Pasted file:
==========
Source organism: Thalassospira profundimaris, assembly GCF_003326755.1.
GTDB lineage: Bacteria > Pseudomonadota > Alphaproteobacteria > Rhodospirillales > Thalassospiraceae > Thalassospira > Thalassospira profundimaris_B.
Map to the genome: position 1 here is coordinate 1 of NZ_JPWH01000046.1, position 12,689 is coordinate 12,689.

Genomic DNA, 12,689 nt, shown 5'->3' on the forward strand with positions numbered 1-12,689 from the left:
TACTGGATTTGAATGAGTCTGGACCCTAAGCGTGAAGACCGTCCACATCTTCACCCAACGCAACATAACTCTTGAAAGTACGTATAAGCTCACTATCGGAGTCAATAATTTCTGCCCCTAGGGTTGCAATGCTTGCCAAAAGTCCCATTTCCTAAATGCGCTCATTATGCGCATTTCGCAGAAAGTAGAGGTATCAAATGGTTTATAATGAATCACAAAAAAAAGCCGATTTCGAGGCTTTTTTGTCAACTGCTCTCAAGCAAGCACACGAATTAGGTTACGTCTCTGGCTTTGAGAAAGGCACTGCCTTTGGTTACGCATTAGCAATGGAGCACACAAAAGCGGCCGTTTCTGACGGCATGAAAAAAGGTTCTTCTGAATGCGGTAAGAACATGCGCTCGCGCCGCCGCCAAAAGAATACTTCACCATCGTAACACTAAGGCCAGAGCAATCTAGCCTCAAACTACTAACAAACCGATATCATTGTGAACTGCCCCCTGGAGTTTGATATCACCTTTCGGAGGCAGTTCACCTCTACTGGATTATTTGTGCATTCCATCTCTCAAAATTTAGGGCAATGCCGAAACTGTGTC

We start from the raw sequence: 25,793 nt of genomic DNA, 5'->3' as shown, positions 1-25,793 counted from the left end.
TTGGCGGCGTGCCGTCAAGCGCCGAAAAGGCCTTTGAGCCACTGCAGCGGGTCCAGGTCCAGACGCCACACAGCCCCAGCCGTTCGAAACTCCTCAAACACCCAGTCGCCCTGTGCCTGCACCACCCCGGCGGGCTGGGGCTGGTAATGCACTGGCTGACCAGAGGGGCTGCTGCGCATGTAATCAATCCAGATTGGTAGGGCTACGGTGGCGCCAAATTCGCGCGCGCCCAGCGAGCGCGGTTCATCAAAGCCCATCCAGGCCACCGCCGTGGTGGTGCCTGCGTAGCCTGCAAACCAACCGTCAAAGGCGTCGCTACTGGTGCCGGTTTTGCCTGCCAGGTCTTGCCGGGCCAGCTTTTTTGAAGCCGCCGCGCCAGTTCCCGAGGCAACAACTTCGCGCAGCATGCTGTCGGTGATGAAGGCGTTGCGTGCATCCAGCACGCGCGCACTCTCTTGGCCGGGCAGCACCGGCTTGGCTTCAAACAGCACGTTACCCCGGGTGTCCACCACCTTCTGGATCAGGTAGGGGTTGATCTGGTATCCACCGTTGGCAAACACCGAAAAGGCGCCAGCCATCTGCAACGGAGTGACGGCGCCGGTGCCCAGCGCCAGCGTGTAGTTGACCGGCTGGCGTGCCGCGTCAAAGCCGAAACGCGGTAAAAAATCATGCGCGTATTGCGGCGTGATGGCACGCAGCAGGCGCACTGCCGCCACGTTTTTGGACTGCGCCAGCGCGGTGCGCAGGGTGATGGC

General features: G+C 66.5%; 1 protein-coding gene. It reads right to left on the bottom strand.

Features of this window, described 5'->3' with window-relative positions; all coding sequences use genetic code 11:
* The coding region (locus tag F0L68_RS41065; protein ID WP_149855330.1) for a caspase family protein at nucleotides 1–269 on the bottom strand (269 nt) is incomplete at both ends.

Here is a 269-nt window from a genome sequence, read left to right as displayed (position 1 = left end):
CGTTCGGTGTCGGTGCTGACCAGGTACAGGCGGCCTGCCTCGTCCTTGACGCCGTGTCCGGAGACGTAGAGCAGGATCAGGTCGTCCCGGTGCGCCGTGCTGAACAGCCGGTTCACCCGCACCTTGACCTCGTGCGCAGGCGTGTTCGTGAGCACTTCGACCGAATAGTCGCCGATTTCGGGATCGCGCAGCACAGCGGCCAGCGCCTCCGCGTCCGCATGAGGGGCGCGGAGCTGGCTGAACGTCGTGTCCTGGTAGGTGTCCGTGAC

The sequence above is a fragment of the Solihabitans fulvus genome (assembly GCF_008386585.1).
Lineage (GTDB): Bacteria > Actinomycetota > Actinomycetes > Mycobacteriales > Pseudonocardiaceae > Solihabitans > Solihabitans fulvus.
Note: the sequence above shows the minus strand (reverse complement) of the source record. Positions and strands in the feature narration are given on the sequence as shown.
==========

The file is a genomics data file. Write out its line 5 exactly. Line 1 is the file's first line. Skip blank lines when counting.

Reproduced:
TACTGGATTTGAATGAGTCTGGACCCTAAGCGTGAAGACCGTCCACATCTTCACCCAACGCAACATAACTCTTGAAAGTACGTATAAGCTCACTATCGGAGTCAATAATTTCTGCCCCTAGGGTTGCAATGCTTGCCAAAAGTCCCATTTCCTAAATGCGCTCATTATGCGCATTTCGCAGAAAGTAGAGGTATCAAATGGTTTATAATGAATCACAAAAAAAAGCCGATTTCGAGGCTTTTTTGTCAACTGCTCTCAAGCAAGCACACGAATTAGGTTACGTCTCTGGCTTTGAGAAAGGCACTGCCTTTGGTTACGCATTAGCAATGGAGCACACAAAAGCGGCCGTTTCTGACGGCATGAAAAAAGGTTCTTCTGAATGCGGTAAGAACATGCGCTCGCGCCGCCGCCAAAAGAATACTTCACCATCGTAACACTAAGGCCAGAGCAATCTAGCCTCAAACTACTAACAAACCGATATCATTGTGAACTGCCCCCTGGAGTTTGATATCACCTTTCGGAGGCAGTTCACCTCTACTGGATTATTTGTGCATTCCATCTCTCAAAATTTAGGGCAATGCCGAAACTGTGTC